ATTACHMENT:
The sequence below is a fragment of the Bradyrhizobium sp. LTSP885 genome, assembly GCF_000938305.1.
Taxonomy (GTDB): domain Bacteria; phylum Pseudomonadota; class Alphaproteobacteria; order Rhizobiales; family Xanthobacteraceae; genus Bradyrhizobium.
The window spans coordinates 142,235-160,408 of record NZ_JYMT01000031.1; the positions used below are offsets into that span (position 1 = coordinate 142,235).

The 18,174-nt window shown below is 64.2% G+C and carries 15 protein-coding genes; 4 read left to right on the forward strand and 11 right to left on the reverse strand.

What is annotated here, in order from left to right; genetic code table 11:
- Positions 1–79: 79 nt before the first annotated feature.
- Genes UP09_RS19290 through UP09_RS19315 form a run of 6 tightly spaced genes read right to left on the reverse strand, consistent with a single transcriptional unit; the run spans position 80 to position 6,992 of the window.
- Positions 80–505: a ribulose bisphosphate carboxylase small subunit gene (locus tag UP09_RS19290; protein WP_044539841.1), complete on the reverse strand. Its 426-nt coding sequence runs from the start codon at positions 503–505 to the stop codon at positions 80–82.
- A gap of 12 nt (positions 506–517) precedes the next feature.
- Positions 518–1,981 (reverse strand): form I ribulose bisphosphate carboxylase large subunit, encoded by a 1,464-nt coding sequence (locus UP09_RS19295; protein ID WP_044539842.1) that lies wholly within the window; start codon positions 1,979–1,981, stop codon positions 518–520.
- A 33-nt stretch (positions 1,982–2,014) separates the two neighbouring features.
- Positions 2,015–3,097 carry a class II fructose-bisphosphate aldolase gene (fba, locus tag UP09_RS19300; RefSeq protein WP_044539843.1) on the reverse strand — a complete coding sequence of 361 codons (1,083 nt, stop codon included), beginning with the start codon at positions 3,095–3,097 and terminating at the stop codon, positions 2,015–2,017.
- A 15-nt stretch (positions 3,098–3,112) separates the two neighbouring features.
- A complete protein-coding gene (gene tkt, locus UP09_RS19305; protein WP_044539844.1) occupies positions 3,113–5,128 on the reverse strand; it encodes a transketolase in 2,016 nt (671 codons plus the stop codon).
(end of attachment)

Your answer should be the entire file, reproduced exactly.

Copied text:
The sequence below is a fragment of the Bradyrhizobium sp. LTSP885 genome, assembly GCF_000938305.1.
Taxonomy (GTDB): domain Bacteria; phylum Pseudomonadota; class Alphaproteobacteria; order Rhizobiales; family Xanthobacteraceae; genus Bradyrhizobium.
The window spans coordinates 142,235-160,408 of record NZ_JYMT01000031.1; the positions used below are offsets into that span (position 1 = coordinate 142,235).

The 18,174-nt window shown below is 64.2% G+C and carries 15 protein-coding genes; 4 read left to right on the forward strand and 11 right to left on the reverse strand.

What is annotated here, in order from left to right; genetic code table 11:
- Positions 1–79: 79 nt before the first annotated feature.
- Genes UP09_RS19290 through UP09_RS19315 form a run of 6 tightly spaced genes read right to left on the reverse strand, consistent with a single transcriptional unit; the run spans position 80 to position 6,992 of the window.
- Positions 80–505: a ribulose bisphosphate carboxylase small subunit gene (locus tag UP09_RS19290; protein WP_044539841.1), complete on the reverse strand. Its 426-nt coding sequence runs from the start codon at positions 503–505 to the stop codon at positions 80–82.
- A gap of 12 nt (positions 506–517) precedes the next feature.
- Positions 518–1,981 (reverse strand): form I ribulose bisphosphate carboxylase large subunit, encoded by a 1,464-nt coding sequence (locus UP09_RS19295; protein ID WP_044539842.1) that lies wholly within the window; start codon positions 1,979–1,981, stop codon positions 518–520.
- A 33-nt stretch (positions 1,982–2,014) separates the two neighbouring features.
- Positions 2,015–3,097 carry a class II fructose-bisphosphate aldolase gene (fba, locus tag UP09_RS19300; RefSeq protein WP_044539843.1) on the reverse strand — a complete coding sequence of 361 codons (1,083 nt, stop codon included), beginning with the start codon at positions 3,095–3,097 and terminating at the stop codon, positions 2,015–2,017.
- A 15-nt stretch (positions 3,098–3,112) separates the two neighbouring features.
- A complete protein-coding gene (gene tkt, locus UP09_RS19305; protein WP_044539844.1) occupies positions 3,113–5,128 on the reverse strand; it encodes a transketolase in 2,016 nt (671 codons plus the stop codon).